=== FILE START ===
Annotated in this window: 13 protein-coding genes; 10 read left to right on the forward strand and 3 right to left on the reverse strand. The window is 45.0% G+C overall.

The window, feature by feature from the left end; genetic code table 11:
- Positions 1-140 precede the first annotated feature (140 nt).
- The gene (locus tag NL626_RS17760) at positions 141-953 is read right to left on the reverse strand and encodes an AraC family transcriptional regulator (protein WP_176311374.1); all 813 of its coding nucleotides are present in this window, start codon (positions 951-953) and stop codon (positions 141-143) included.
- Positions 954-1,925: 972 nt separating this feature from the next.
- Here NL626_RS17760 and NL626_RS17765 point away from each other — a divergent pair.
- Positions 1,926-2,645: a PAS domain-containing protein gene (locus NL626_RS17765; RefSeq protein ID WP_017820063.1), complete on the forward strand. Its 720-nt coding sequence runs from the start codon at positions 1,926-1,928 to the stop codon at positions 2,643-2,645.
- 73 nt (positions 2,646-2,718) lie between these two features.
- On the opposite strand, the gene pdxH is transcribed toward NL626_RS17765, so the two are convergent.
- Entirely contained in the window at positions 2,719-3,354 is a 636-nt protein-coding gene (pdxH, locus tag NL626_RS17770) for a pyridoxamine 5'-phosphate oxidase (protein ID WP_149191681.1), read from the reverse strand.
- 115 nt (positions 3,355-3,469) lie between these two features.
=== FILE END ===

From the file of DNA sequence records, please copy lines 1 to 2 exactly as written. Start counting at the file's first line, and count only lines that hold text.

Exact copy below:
Annotated in this window: 13 protein-coding genes; 10 read left to right on the forward strand and 3 right to left on the reverse strand. The window is 45.0% G+C overall.

The window, feature by feature from the left end; genetic code table 11: